Post 5

I just started using DMSO. I am a chronic pain patient. I had a botched T11 laminectomy. I have been on clonazepam and ultram for years to shut off the nerve pain. Amazingly, 30 minutes after I apply the gel to my skin on the long, nerve damaged scar, all pain ceases for several hours. I have not been pain free like this for years so it's the best feeling I have had in recent memory and I have stopped the drugs totally.

The problem is the 90 percent formula I got on ebay is rough in the skin, so I am about to order the 60 percent gel from Dr. Jacobs in Oregon. They make one that is supposed

to be gentle on the skin. It's ore expensive, but if it works as well as the one I have now, I might have a chance at a new life. Also,

I have more confidence that the one being sold by the doctor is going to be medical grade DMSO.

Oh, the garlic mouth taste they talk about is for real. It does not bother me a much as my pain, though, and it tells me that it really has penetrated my skin. I have also noticed a slight headache that goes away in an hour or so.

Post 4

I just bought the DMSO gel. I heard it was excellent for carrying medicines through the skin. How do you mix the medicine with the DMSO gel? and to what ratio of DMSO: Medicine? Does medicine have to be liquid based or can you crush pills and mix? Any help or knowledge would be appreciated.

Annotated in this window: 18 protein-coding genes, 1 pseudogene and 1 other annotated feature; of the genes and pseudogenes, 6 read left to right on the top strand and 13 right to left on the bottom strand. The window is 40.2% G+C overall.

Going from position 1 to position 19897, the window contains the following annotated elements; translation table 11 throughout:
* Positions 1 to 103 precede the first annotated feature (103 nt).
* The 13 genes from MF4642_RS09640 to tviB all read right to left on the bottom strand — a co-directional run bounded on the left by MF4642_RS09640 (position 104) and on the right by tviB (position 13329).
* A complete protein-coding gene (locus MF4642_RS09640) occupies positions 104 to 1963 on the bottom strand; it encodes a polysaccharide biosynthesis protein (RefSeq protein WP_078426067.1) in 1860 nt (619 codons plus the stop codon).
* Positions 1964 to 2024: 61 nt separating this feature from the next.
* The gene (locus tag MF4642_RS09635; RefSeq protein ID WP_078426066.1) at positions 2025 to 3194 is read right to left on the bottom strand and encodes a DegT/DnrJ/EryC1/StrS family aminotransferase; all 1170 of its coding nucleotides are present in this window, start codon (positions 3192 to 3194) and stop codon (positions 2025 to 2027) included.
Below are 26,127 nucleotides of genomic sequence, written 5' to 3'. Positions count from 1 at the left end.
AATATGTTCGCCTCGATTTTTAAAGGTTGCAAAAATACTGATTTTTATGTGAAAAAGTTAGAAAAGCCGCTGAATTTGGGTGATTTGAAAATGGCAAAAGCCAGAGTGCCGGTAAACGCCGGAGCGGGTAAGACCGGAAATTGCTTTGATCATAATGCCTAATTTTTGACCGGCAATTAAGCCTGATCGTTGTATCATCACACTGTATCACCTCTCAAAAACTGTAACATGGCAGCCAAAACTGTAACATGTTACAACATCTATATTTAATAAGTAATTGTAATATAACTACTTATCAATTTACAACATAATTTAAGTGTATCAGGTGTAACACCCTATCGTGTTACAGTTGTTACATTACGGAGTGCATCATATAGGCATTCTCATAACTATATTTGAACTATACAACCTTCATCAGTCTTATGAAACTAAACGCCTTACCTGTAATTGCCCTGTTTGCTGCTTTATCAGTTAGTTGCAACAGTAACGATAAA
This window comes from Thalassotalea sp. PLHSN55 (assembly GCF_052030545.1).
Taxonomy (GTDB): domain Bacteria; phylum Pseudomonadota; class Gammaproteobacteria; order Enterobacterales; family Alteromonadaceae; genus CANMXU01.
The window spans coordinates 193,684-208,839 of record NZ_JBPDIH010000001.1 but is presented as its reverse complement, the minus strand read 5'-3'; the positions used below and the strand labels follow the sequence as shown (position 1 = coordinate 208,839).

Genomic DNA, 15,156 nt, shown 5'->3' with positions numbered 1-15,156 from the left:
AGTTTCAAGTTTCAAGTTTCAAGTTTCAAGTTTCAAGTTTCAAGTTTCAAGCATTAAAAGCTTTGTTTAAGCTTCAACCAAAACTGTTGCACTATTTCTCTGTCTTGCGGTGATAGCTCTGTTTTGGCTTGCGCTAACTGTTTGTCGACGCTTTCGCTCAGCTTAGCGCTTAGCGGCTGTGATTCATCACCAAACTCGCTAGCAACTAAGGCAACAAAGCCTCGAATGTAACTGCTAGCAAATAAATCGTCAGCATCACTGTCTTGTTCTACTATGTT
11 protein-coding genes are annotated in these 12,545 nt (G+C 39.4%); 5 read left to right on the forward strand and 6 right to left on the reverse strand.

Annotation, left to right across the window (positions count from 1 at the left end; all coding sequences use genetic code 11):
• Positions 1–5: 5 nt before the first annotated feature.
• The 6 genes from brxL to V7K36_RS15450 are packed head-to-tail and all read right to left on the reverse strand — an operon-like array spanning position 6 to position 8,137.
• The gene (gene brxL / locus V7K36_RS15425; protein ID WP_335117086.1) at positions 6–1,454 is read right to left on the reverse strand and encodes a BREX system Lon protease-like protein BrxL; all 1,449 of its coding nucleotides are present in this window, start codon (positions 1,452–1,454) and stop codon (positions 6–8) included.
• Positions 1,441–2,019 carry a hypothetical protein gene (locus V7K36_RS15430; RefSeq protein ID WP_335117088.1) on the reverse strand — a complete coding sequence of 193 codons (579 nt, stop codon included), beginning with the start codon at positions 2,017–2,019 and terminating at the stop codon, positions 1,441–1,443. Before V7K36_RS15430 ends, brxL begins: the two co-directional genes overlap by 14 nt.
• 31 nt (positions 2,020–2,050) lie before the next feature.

Post 3

Great article -- I'd just like to add that it's really not a good idea to buy DMSO that is labeled "for solvent use only" and then try to use it medically, just to get around the FDA regulations.

I personally am a fan of DMSO cream, but still, it's just not safe to buy it if it's not produced for medical use. The side effects of DMSO are serious enough with one that is designed for medical use; you really don't want to mess with one with another concentration.

Besides, buying it like that you don't get the instructions on how to use DMSO for medical problems, which is very important if you want to avoid the side


So if you're really desperate for it, then try to get a buddy to send you some from Europe -- preferably, DMSO gel with aloe vera, to cut the smell and to help soothe the burn that comes with this very potent gel.